Yoo Byung-soo’s impressive goalscoring ability on display
In midfield, continued and justified criticism of Ki Sung-yong’s listless, uninspired performances continue to harangue both team and player. Although earmarked for having untapped reservoirs of footballing potential, Ki Sung-yong has continually disappointed since his well-publicized move to Glasgow giants Celtic. After manager Tony Mowbray’s tenure was cut short, Ki has found himself at ends with Neil Lennon’s strategic and tactical philosophies as well as the subsequent lack of playing time . Rumors during the summer transfer window of a possible move to former FC Seoul manager Senol Gunes’ Trabzonspor could not have abated the general uneasiness about his playing situation. At the national level, this malaise has manifested as a series of irregular and insipid showings, often an unremarkable shadow of his performances during World Cup qualification and for FC Seoul. Cho’s reluctance to impose an ultimatum on the player via increased competition in midfield means that the national team continues to look effete in midfield play and inconsistent at set-pieces. A clear alternate stands out in the form of Jeju United’s Koo Ja-cheol who has had a wonderful season, leading at the top of the assists column, and leading his perennially underachieving club to the upper echelons of the K-League. Although some fears abounded that the player would not be able to lead the island team into footballing terra incognita, Koo has responded in kind by putting consistent, commanding performances in midfield. Given his youth and abilities, it remains a bit bewildering why the Jeju lynchpin has not had the chance to assert himself for the senior team.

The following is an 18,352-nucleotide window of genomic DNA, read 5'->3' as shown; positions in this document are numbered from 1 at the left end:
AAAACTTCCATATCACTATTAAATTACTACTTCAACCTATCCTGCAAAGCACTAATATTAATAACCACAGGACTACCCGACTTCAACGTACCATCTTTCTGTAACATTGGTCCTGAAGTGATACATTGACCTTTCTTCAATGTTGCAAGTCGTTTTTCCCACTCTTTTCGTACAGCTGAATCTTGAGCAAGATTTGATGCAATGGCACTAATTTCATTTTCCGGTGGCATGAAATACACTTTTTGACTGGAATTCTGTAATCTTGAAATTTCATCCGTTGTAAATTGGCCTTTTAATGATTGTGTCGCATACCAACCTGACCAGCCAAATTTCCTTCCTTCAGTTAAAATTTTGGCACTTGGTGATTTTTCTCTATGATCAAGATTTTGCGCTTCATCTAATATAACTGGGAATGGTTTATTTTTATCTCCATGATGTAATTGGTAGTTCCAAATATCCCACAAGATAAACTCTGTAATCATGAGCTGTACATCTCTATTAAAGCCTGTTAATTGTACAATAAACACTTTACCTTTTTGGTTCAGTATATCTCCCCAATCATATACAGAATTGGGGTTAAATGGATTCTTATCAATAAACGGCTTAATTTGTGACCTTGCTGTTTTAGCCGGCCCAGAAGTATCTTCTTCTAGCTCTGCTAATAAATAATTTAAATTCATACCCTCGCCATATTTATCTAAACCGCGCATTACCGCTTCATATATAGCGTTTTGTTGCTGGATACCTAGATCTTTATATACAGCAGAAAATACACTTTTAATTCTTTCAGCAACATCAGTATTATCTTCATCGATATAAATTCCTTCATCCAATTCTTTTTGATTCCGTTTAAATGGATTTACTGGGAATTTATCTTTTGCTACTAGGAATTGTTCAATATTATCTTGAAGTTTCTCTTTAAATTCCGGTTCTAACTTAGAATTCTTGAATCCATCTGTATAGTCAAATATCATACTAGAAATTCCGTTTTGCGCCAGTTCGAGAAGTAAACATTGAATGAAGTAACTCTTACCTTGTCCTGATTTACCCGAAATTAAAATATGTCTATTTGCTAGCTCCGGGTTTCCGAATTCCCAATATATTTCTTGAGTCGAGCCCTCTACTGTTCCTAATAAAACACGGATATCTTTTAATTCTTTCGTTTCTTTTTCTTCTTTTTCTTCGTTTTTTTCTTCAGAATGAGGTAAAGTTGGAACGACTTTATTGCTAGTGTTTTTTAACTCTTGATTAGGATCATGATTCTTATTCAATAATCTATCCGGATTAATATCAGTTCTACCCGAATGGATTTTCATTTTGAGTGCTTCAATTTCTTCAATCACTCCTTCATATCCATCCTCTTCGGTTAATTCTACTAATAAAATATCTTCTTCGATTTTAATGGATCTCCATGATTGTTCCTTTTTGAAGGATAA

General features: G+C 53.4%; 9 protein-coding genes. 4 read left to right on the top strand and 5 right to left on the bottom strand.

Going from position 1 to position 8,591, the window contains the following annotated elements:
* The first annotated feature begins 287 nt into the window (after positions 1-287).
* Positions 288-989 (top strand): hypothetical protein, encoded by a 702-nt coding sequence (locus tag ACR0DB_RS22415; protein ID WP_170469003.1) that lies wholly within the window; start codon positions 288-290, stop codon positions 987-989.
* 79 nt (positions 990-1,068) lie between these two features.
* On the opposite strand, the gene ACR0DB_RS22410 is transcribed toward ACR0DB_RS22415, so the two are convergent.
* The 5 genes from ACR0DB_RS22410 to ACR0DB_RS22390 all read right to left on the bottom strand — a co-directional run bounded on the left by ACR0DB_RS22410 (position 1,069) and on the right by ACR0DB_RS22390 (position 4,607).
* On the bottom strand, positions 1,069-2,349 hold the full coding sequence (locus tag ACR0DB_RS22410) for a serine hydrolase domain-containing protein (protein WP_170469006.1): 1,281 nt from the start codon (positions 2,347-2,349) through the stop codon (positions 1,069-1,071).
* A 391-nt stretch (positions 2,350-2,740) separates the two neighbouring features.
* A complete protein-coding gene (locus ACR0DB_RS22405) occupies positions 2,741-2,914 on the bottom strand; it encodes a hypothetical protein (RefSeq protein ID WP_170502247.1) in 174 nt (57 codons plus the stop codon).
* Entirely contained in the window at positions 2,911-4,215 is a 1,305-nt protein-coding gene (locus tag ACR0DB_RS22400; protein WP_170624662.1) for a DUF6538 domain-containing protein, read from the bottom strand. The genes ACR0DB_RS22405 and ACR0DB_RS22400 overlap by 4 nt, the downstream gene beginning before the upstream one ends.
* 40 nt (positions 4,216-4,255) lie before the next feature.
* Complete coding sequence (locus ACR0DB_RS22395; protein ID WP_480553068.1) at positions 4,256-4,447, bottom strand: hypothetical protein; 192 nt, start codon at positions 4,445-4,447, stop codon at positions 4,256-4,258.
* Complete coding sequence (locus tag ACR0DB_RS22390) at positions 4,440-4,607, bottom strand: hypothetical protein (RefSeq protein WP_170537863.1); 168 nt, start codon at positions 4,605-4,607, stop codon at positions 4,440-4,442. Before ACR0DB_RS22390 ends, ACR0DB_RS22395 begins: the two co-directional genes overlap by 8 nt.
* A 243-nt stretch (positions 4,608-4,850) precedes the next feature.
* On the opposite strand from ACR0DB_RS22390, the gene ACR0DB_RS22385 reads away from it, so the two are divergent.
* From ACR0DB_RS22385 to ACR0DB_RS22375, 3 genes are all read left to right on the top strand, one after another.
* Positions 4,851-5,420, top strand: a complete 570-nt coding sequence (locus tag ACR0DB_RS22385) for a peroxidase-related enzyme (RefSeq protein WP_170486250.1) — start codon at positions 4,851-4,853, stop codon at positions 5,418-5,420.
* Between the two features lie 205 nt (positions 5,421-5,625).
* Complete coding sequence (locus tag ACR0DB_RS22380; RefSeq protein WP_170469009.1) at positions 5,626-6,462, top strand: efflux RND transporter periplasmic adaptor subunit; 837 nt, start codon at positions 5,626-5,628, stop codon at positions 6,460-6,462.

Given the issues exposed by Iran’s high-pressure, relentless approach — namely an over-reliance on an awkward formation and lack of positional depth — it seems reasonable that some new faces with talent be given an opportunity to prove themselves to the national team before the Asian Cup. With only the friendly with Japan remaining in October, Cho Kwang-rae has a last opportunity to test out potential players before the Asian Cup kicks off in January. While his insistence on youth players and commitment to streamline the generational shift in the senior team has been refreshing, the last two friendlies indicate that perhaps more substantive and thoughtful practices are needed in the player selection.